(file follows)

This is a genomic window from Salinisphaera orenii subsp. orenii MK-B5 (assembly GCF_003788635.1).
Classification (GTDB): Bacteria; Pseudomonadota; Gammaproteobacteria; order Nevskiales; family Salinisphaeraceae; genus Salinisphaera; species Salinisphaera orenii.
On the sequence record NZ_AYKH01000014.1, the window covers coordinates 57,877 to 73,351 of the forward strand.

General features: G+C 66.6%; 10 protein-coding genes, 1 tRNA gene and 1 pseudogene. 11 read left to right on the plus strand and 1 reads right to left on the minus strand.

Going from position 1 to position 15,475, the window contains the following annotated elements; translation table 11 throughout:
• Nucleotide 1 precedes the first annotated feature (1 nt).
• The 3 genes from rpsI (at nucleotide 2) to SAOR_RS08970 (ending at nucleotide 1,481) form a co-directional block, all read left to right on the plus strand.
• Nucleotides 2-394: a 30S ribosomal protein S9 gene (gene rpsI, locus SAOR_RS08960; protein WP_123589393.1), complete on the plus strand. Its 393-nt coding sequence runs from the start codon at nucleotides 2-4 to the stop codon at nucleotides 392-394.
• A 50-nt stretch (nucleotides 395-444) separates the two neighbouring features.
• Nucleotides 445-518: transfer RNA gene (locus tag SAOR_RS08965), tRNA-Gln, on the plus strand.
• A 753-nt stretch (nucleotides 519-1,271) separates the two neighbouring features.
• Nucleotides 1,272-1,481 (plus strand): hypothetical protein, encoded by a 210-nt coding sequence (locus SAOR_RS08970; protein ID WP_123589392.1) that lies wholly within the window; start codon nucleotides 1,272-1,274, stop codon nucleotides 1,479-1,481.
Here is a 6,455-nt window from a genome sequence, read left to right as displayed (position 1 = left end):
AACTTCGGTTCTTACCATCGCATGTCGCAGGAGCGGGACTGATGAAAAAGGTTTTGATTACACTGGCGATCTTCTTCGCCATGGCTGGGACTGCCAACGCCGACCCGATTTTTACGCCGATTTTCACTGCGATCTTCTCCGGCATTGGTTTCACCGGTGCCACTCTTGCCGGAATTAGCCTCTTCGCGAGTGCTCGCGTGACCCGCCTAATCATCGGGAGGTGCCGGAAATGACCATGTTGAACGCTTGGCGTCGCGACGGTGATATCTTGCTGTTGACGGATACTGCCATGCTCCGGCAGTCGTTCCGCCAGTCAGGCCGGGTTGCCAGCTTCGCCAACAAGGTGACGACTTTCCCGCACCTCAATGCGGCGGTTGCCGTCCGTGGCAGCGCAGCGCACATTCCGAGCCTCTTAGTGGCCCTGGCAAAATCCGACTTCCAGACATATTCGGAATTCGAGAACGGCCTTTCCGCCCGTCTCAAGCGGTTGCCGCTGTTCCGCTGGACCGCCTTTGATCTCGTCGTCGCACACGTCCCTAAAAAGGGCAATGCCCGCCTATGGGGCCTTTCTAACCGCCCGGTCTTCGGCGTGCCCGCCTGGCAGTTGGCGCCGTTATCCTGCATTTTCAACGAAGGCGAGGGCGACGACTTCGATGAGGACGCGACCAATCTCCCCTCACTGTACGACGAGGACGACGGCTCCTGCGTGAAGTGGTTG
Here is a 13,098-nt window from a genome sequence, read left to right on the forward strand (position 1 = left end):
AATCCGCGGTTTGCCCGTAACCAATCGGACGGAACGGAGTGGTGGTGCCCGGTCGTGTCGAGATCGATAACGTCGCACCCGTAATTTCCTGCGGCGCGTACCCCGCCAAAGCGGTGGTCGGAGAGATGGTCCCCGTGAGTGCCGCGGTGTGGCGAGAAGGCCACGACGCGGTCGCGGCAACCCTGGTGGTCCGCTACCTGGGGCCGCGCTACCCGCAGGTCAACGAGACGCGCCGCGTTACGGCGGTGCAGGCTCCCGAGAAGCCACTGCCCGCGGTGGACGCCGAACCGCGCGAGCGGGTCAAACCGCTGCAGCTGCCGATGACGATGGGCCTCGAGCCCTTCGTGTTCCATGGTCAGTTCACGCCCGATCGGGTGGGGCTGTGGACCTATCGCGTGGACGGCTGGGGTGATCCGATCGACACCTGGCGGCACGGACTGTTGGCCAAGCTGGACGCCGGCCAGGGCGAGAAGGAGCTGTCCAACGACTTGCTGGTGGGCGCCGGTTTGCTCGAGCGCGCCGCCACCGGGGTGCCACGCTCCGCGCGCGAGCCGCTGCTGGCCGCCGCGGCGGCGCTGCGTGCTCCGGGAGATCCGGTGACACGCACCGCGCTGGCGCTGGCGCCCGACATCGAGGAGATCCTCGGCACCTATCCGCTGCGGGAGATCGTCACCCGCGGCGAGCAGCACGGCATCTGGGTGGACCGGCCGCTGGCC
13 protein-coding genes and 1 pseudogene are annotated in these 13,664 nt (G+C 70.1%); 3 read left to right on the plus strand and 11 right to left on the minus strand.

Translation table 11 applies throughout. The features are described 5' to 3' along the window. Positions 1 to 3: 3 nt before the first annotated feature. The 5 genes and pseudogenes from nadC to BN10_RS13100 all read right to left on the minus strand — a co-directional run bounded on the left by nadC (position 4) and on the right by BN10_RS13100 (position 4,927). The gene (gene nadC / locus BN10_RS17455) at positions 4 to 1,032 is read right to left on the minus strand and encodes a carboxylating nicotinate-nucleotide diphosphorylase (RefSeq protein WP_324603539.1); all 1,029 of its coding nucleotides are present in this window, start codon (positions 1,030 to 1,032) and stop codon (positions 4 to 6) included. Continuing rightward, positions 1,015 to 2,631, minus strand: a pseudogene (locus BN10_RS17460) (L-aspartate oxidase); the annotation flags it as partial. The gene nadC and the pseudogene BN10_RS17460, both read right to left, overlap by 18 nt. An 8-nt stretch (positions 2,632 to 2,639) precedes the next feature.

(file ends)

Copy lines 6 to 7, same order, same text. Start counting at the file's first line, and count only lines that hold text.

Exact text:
• Nucleotide 1 precedes the first annotated feature (1 nt).
• The 3 genes from rpsI (at nucleotide 2) to SAOR_RS08970 (ending at nucleotide 1,481) form a co-directional block, all read left to right on the plus strand.